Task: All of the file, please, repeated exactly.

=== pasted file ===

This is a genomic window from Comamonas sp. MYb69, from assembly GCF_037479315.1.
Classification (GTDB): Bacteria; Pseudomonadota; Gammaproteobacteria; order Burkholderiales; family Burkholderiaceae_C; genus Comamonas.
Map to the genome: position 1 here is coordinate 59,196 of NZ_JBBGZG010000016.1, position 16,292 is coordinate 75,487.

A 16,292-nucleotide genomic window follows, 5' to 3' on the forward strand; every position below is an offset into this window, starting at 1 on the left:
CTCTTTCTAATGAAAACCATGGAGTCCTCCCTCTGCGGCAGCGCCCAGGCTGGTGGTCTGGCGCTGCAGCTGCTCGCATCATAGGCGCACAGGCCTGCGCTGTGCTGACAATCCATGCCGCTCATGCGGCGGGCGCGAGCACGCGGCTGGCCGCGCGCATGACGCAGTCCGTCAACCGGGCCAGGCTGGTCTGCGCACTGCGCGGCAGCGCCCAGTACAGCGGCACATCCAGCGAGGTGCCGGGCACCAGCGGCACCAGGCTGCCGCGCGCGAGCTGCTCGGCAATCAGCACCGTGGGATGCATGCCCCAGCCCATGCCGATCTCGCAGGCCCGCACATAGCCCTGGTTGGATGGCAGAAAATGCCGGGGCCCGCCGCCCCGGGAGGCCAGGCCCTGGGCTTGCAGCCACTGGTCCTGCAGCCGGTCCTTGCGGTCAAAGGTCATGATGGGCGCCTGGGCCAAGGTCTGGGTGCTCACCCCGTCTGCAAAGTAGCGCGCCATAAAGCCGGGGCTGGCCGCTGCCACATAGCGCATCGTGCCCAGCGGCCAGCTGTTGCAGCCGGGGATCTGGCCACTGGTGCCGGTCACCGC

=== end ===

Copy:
This is a genomic window from Comamonas sp. MYb69, from assembly GCF_037479315.1.
Classification (GTDB): Bacteria; Pseudomonadota; Gammaproteobacteria; order Burkholderiales; family Burkholderiaceae_C; genus Comamonas.
Map to the genome: position 1 here is coordinate 59,196 of NZ_JBBGZG010000016.1, position 16,292 is coordinate 75,487.

A 16,292-nucleotide genomic window follows, 5' to 3' on the forward strand; every position below is an offset into this window, starting at 1 on the left:
CTCTTTCTAATGAAAACCATGGAGTCCTCCCTCTGCGGCAGCGCCCAGGCTGGTGGTCTGGCGCTGCAGCTGCTCGCATCATAGGCGCACAGGCCTGCGCTGTGCTGACAATCCATGCCGCTCATGCGGCGGGCGCGAGCACGCGGCTGGCCGCGCGCATGACGCAGTCCGTCAACCGGGCCAGGCTGGTCTGCGCACTGCGCGGCAGCGCCCAGTACAGCGGCACATCCAGCGAGGTGCCGGGCACCAGCGGCACCAGGCTGCCGCGCGCGAGCTGCTCGGCAATCAGCACCGTGGGATGCATGCCCCAGCCCATGCCGATCTCGCAGGCCCGCACATAGCCCTGGTTGGATGGCAGAAAATGCCGGGGCCCGCCGCCCCGGGAGGCCAGGCCCTGGGCTTGCAGCCACTGGTCCTGCAGCCGGTCCTTGCGGTCAAAGGTCATGATGGGCGCCTGGGCCAAGGTCTGGGTGCTCACCCCGTCTGCAAAGTAGCGCGCCATAAAGCCGGGGCTGGCCGCTGCCACATAGCGCATCGTGCCCAGCGGCCAGCTGTTGCAGCCGGGGATCTGGCCACTGGTGCCGGTCACCGC